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An excerpt from www.HouseOfNames.com archives copyright 2000 - 2016


The name Welden came to England with the ancestors of the Welden family in the Norman Conquest of 1066. The Welden family lived in Northamptonshire, at Weldon.

Welden Early Origins



The surname Welden was first found in Northamptonshire where they held a family seat as Lords of the manor of Weldon, and are conjecturally descended from Robert de Bucy, a Norman Baron who acquired Weldon, an ancient Roman villa, from Olaf, from King William for his assistance at the Battle of Hastings in 1066. "The Tower, the manorial seat of the ancient family of Welton [in Northumberland], is fast going to decay; there are still remaining in tolerable preservation, two handsome rooms with Oriel windows. The Hall, an ancient mansion which, according to an inscription on the walls, was repaired in 1614, is still occupied." [1]CITATION[CLOSE]
Lewis, Samuel, A Topographical Dictionary of England. Institute of Historical Research, 1848, Print.
Welton is also a village and civil parish in the East Riding of Yorkshire which literally means "farmstead by a spring or stream." [2]CITATION[CLOSE]
Mills, A.D., Dictionary of English Place-Names. Oxford: Oxford University Press, 1991. Print. (ISBN 0-19-869156-4)

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Welden Spelling Variations


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Welden Spelling Variations



Multitudes of spelling variations are a hallmark of Anglo Norman names. Most of these names evolved in the 11th and 12th century, in the time after the Normans introduced their own Norman French language into a country where Old and Middle English had no spelling rules and the languages of the court were French and Latin. To make matters worse, medieval scribes spelled words according to sound, so names frequently appeared differently in the various documents in which they were recorded. The name was spelled Weldon, Veldon, Velton and others.

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Welden Early History


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Welden Early History



This web page shows only a small excerpt of our Welden research. Another 59 words (4 lines of text) covering the years 1352, 1362, 1583, 1648, 1676, 1736 and 1723 are included under the topic Early Welden History in all our PDF Extended History products and printed products wherever possible.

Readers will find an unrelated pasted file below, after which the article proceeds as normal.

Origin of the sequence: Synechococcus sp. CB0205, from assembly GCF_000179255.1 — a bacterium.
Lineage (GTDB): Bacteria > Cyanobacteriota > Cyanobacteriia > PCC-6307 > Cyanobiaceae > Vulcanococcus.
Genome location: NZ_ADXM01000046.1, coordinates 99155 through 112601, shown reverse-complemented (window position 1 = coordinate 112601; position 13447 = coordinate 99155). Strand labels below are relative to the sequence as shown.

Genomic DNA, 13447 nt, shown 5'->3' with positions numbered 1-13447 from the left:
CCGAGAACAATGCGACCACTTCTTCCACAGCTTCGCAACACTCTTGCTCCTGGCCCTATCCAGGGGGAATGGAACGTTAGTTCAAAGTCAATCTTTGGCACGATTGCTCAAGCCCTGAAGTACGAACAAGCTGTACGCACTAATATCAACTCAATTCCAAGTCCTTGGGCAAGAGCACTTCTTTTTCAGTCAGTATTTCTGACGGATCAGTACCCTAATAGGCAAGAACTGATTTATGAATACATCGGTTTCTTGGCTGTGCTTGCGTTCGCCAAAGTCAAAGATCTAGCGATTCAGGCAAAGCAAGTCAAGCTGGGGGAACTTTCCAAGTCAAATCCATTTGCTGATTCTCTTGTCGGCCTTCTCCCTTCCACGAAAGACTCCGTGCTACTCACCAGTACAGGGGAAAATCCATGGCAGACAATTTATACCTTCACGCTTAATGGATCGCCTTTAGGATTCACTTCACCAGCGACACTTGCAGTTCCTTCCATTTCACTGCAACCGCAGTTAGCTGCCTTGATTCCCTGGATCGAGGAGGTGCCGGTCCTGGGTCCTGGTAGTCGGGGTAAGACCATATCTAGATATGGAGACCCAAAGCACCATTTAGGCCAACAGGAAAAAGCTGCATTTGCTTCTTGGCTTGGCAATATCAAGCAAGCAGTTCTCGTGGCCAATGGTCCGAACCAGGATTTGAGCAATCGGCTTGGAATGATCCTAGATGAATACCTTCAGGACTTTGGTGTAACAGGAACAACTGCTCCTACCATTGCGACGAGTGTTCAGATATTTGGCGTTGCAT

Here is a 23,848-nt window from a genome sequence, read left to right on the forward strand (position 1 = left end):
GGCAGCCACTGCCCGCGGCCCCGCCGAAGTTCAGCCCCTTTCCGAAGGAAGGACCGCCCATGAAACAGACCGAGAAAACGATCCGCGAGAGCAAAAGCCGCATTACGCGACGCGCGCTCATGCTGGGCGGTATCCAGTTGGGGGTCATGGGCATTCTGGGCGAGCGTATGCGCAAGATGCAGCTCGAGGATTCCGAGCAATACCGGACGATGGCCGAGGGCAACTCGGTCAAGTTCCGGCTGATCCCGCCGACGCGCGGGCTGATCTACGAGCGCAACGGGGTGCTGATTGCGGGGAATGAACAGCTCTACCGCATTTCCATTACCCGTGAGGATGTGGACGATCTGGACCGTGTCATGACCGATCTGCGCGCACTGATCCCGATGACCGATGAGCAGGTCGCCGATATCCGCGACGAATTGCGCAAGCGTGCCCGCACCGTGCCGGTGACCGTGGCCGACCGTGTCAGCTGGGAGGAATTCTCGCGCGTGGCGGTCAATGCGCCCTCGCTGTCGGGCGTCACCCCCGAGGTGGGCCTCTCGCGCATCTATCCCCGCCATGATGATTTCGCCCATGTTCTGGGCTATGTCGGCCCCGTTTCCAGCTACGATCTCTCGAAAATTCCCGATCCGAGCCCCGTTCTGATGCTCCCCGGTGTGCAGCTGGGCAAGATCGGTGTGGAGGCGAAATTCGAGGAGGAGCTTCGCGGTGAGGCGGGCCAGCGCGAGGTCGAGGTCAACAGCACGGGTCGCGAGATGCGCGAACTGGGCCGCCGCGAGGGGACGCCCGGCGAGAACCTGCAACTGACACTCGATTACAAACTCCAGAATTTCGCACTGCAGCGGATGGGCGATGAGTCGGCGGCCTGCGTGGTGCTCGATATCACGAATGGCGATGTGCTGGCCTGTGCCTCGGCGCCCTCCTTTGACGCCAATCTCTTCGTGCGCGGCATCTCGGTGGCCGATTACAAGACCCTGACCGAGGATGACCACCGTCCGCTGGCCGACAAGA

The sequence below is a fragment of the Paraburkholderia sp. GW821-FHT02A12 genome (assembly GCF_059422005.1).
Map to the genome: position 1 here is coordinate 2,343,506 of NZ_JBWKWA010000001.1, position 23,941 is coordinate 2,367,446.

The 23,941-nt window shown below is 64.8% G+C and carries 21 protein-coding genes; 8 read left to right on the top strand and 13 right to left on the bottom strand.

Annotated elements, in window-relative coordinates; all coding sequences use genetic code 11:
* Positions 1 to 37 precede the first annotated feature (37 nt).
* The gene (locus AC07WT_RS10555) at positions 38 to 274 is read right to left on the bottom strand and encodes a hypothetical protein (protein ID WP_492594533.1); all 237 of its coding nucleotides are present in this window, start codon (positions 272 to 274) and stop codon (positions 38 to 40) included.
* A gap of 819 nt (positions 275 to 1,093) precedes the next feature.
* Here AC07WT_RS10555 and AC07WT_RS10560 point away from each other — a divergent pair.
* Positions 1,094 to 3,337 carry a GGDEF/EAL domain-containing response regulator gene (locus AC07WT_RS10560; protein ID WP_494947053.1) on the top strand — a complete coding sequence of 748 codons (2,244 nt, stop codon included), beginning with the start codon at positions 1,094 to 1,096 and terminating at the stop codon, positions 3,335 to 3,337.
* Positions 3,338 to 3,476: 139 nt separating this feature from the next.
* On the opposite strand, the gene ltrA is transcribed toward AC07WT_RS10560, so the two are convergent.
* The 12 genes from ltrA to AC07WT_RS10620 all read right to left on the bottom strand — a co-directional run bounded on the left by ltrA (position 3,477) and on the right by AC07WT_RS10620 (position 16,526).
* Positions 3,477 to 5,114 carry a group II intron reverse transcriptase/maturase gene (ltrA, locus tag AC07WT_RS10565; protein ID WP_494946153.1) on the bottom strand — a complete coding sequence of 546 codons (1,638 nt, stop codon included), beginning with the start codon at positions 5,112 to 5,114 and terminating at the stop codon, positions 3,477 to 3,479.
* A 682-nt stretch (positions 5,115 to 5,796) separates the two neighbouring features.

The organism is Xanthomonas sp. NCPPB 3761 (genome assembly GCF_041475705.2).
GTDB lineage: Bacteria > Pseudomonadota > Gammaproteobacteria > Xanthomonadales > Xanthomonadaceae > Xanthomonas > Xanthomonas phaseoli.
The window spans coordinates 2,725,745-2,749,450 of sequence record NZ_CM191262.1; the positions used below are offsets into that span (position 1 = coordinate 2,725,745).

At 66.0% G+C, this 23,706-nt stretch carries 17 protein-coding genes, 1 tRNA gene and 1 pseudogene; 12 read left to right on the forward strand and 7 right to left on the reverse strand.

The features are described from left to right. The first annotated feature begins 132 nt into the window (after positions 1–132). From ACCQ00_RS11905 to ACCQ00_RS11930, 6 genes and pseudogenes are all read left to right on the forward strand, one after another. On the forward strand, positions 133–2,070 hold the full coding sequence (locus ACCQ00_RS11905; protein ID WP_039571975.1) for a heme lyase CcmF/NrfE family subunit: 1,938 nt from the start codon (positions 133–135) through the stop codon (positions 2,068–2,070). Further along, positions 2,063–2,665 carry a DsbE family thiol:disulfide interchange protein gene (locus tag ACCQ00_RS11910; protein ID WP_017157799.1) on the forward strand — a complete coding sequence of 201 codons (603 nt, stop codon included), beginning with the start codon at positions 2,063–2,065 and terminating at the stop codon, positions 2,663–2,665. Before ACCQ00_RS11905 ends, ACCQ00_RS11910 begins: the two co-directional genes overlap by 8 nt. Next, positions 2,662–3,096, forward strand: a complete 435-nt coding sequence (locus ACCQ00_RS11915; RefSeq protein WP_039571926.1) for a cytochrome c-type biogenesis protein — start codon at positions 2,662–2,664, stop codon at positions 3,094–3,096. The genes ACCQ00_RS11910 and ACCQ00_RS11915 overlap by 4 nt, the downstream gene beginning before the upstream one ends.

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Welden Early Notables (pre 1700)


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Welden Early Notables (pre 1700)



Another 46 words (3 lines of text) are included under the topic Early Welden Notables in all our PDF Extended History products and printed products wherever possible.

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Welden In Ireland


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Welden In Ireland



Some of the Welden family moved to Ireland, but this topic is not covered in this excerpt. Another 169 words (12 lines of text) about their life in Ireland is included in all our PDF Extended History products and printed products wherever possible.

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The Great Migration


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The Great Migration



Because of this political and religious unrest within English society, many people decided to immigrate to the colonies. Families left for Ireland, North America, and Australia in enormous numbers, traveling at high cost in extremely inhospitable conditions. The New World in particular was a desirable destination, but the long voyage caused many to arrive sick and starving. Those who made it, though, were welcomed by opportunities far greater than they had known at home in England. Many of these families went on to make important contributions to the emerging nations of Canada and the United States. Analysis of immigration records indicates that some of the first North American immigrants bore the name Welden or a variant listed above: